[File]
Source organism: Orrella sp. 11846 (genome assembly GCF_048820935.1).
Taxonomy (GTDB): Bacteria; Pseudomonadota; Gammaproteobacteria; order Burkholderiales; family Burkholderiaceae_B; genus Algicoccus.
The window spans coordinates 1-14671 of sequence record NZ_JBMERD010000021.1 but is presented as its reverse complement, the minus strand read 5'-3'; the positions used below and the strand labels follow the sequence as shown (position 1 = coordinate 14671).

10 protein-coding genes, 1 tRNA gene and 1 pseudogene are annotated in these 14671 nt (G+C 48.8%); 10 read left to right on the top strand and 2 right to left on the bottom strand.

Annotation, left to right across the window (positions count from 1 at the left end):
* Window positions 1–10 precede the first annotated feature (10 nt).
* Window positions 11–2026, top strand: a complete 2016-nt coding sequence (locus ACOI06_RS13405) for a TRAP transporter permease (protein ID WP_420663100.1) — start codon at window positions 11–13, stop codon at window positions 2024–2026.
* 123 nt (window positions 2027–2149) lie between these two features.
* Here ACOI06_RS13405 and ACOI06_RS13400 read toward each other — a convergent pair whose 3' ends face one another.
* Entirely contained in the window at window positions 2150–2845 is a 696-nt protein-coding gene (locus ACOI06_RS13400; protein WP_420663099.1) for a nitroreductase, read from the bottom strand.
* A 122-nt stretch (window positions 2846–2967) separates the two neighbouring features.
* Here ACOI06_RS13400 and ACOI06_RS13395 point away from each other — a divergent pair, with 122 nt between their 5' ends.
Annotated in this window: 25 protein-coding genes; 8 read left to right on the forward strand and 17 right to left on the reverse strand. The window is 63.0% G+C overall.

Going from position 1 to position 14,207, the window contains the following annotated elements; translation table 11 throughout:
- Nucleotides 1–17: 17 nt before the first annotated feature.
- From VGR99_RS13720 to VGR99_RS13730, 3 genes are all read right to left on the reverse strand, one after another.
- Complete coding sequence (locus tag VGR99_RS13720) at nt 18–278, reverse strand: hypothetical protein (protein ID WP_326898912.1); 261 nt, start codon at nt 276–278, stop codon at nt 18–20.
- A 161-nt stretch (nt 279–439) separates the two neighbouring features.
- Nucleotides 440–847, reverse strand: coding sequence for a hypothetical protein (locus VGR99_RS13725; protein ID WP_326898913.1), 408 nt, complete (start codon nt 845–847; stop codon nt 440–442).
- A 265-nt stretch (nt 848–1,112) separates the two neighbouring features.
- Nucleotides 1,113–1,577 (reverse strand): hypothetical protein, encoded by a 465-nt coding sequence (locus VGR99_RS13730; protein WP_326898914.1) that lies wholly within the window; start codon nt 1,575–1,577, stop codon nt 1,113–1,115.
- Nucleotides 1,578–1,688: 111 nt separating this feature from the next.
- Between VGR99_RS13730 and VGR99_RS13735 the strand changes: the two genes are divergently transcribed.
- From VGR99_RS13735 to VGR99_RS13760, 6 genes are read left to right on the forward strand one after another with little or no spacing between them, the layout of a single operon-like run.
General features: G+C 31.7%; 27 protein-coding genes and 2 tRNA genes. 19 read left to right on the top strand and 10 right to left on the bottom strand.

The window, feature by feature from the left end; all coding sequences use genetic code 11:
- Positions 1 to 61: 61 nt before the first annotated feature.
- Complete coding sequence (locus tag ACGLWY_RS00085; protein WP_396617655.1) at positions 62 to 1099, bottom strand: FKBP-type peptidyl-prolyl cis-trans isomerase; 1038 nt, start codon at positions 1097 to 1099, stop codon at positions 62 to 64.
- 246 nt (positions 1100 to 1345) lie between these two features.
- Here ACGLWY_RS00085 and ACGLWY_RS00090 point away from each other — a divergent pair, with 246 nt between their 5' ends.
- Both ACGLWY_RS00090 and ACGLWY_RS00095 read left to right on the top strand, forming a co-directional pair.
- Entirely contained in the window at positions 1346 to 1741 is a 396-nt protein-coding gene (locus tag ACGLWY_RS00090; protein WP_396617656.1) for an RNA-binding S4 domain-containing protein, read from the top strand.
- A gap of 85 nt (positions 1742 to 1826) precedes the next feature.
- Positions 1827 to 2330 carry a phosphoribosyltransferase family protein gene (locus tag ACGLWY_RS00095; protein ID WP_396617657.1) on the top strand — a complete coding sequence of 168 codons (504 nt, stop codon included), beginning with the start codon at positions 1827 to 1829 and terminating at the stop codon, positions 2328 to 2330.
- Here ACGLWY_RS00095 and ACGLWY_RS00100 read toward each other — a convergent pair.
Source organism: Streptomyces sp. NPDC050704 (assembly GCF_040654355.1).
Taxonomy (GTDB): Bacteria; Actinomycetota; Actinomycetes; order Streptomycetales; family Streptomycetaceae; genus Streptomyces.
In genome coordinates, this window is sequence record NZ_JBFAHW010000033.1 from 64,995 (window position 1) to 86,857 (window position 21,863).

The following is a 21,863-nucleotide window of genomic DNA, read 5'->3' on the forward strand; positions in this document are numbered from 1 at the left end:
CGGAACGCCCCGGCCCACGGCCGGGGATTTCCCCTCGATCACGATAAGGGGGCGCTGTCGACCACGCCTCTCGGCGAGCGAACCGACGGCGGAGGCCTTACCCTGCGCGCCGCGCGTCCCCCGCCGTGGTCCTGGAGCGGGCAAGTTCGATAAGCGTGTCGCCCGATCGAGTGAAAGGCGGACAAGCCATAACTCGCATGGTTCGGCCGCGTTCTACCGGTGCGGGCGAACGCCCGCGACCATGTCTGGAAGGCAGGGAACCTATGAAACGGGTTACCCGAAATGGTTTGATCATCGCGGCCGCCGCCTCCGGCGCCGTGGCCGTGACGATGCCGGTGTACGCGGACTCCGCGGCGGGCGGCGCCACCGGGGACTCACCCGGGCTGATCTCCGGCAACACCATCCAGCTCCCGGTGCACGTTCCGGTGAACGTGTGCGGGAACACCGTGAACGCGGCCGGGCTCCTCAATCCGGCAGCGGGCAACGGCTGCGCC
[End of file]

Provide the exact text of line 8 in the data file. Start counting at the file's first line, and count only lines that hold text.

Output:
* 123 nt (window positions 2027–2149) lie between these two features.